I don't anticipate being great at this right away.  And I am starting it already a month into the course.  But, I will learn, they will have a resource, and we will all get better at this as we go.

Saturday, October 12, 2013

Four = Eight (almost)

I am taking part in the Exploring the MTBoS challenge.  This week's challenge had two different prompts: share my favorite rich problem or share what makes my classroom unique.  Since most of the really cool, rich problems I am currently doing have been shamelessly "borrowed" from other people, I thought I would share what makes my classroom uniquely mine.

If you have read the book The Four Agreements by Don Miguel Ruiz, you may recognize these signs that hang above the window in my room:

For years these have been the four rules of my classroom.  During the first day or two, we go through them and decide what they might mean in the context of being together in this classroom and in our friendships and relationships outside of the classroom.  These have had the added benefit of tying in nicely with the math classroom.  Ask any student in my room, especially the Geometry students, how many times I have just POINTED to rule number three as they worked.  "Oh, right...."   

In the last 2 years I have been trying to really incorporate the Eight Standards For Mathematical Practice in all aspects of my classes:

List of Common Core Mathematical Standards

What I have noticed is how well these eight standards match up with the Four Agreements.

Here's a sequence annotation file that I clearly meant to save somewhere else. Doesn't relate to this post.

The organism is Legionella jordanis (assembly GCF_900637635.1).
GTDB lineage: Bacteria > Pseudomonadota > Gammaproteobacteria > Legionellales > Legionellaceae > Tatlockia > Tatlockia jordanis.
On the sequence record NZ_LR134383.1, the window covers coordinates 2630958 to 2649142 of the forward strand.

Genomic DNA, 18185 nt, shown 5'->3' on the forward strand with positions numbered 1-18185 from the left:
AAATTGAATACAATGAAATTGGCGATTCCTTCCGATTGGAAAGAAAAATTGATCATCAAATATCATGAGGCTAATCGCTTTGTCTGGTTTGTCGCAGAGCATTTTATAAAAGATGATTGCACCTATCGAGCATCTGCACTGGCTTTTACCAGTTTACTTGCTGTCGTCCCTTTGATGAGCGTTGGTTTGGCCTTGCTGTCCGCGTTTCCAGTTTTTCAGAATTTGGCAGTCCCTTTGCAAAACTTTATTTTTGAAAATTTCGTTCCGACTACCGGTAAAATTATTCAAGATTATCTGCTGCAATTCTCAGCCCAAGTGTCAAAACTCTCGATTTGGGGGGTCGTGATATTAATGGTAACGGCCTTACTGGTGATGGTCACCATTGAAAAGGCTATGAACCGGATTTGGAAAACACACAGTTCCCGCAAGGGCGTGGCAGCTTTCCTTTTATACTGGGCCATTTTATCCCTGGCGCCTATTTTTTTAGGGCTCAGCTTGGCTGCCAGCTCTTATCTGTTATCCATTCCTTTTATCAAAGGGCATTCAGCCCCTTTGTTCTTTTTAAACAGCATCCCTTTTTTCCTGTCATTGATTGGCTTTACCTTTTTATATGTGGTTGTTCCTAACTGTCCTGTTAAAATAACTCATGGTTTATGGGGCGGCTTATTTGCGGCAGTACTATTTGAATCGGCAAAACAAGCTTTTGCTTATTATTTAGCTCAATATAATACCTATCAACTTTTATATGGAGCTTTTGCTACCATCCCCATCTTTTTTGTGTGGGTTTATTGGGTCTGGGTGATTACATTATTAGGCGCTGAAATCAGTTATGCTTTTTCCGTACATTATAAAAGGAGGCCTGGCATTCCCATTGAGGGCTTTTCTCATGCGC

Be impeccable with your word
MP 3:  Constructing viable arguments and critiquing others' reasoning requires a great deal of thought. Students must learn to put together words and thoughts in a logical manner: both to present their arguments, as well as to refute the arguments of others.  All the while, they must be careful to attack the thought process, not the thinker.

MP 6:  We are asked to attend to precision.  That means we need to use the best possible language to describe what is going on.  No longer will I fill in the words for the students. They use the word boards, the magnetic theorems and postulates hanging up, and or their notes and or their phones, but the responsibility lies with them.  For me, I may need to look long and hard at all the little "cute" ways I refer to parabolas (happy vs sad) and instead help them identify what transformation has occurred - a reflection (not a "flip"!) across the x axis?  I know this will be a challenge for me!